Take my word for it, you DON’T want to get sick with COVID-19. I am one of the lucky ones who can say that I survived COVID-19. I was also lucky enough that my case was relatively mild because I was allowed to isolate and quarantine at home. It was mild in that I didn’t need hospitalization, and I could still smell and taste but since then I have had to endure constant headaches and I have had difficulty sleeping.
I read somewhere several years ago that when you have a headache you should grab fistfuls of your hair and tug and release. This massages the scalp and eases the headache. You can just imagine how often I have done just that to ease the pain.
It has been several months now, and I still get headaches every day. I don’t like taking meds so when that happens, I just take a nap in hopes that it will go away when I do. Sometimes it works, sometimes it doesn’t. An ice bag or cold compress on my nape or on my head sometimes works.
It didn’t occur to me that those were COVID-related until my sister told me earlier that in COVID survivor support groups many have mentioned that they are still experiencing those symptoms today.
How it began
On June 19, 2020, I had to bring one of the carpenters working on our house to East Ave. Medical Center because one of our dogs playfully nipped him. It wasn’t a bad scratch, but he was scared of getting rabies and no matter how much we assured him (and showed him the records) that all the vaccinations of our dogs are complete, nothing would appease him, so I felt I had no choice, I had to bring him to the animal bite center. The additional expense and high-risk exposure to COVID-19 but I didn’t feel that I had any choice.
We were at the hospital for at least two hours and I even had to walk a couple of blocks to BPI sometime in between because the hospital did not accept debit card payments. The whole time we were there I tried not to think about the possibility of catching COVID-19, but I knew it was a possibility. Even before the pandemic I didn’t really step out of the house unless it was absolutely necessary, which was twice a month grocery and medicine runs, occasional convenience store and bakery run, and going to work (twice a week) or events (occasionally).
Since the pandemic started and everyone was in quarantine, going to work and events were no longer necessary, and I rarely went out. We even had supplies delivered whenever possible.
The following day I had a general feeling of malaise and thought I was just tired. The day after that I couldn’t get up at all. I had chills, a very bad headache, a raging fever, and the sniffles. For fear that it could be COVID, I decided right then and there to isolate myself. My family would occasionally peep into my room and check in on me. They would also bring me food. I don’t recall losing my sense of smell or taste, but I do recall that I ate everything given to me. In my head, all I could think of was that I needed to eat so that I would recover quickly.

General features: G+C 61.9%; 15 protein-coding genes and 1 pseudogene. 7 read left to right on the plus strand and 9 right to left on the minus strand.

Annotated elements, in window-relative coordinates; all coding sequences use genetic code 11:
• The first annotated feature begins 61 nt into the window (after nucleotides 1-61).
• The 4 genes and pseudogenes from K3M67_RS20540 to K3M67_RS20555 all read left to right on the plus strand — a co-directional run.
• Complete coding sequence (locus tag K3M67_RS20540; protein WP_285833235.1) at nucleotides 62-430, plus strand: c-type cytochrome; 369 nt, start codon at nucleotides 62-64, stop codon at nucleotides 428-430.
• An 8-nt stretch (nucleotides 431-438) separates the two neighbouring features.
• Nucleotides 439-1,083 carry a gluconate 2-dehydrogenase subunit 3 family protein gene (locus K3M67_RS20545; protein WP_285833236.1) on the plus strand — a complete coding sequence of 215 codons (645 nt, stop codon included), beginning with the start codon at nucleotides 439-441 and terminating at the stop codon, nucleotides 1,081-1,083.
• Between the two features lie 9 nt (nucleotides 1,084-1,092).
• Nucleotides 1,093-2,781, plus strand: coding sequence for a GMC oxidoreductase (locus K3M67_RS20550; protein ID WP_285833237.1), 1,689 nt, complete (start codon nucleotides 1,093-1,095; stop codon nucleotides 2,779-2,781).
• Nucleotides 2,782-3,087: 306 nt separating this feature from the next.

I took an RT-PCR test
One week later I decided to go to St. Luke’s to get swabbed. Two days later and the results came out.
Upon receiving the results, I immediately informed our barangay, and they scheduled a visit from QCESU (Quezon City Epidemiology and Surveillance Unit) so that everyone here at home could get tested, too. Thankfully, they all tested negative.
Even before I got the results, at the recommendation of my doctor I isolated myself for two weeks. Since I am the household kusinera this meant that I had stopped cooking for them since June 21, but I continued to prepare my own food. Isolation was not so difficult to do since I have my own space in the house, and we made sure to sanitize often and not work around the kitchen at the same time. It was lonely but I was ok.
I was still experiencing chills, weakness, and headaches and had to rest often, but I didn’t allow this to stop me from working. Thankfully, working from home means that I could pace myself so long as I go things done on time.
I took a second RT-PCR test
At this point, I had already been in isolation and quarantine for three weeks. I was required to do another swab test and to my dismay, this is what it said.
Another two weeks in isolation for me. Sigh. Afterward, I took the antigen test and was cleared of the virus and was positive for the antibodies. I wanted to donate but couldn’t as I am anemic.
In the five weeks that we were in quarantine I don’t know how we would have survived if not for the kindness and generosity of our neighbors and our BHERT (Barangay Health Emergency Response Teams). My cousin a few houses down offered to do our grocery shopping for us. The owner of the carinderia a few houses closer would message me the menu and then would bring over food on credit so that we wouldn’t have to cook and worry about payment. Our next-door neighbor would bring over food in trays for dinner or snacks, particularly those that she felt my mom would enjoy. Even dog food was delivered to us by the nearby pet shop. They don’t normally deliver, but they did for us. We got through this all with their help and the prayers of our family and friends.
I count myself blessed for surviving this pandemic and I pray every day that my family and friends stay safe and are spared.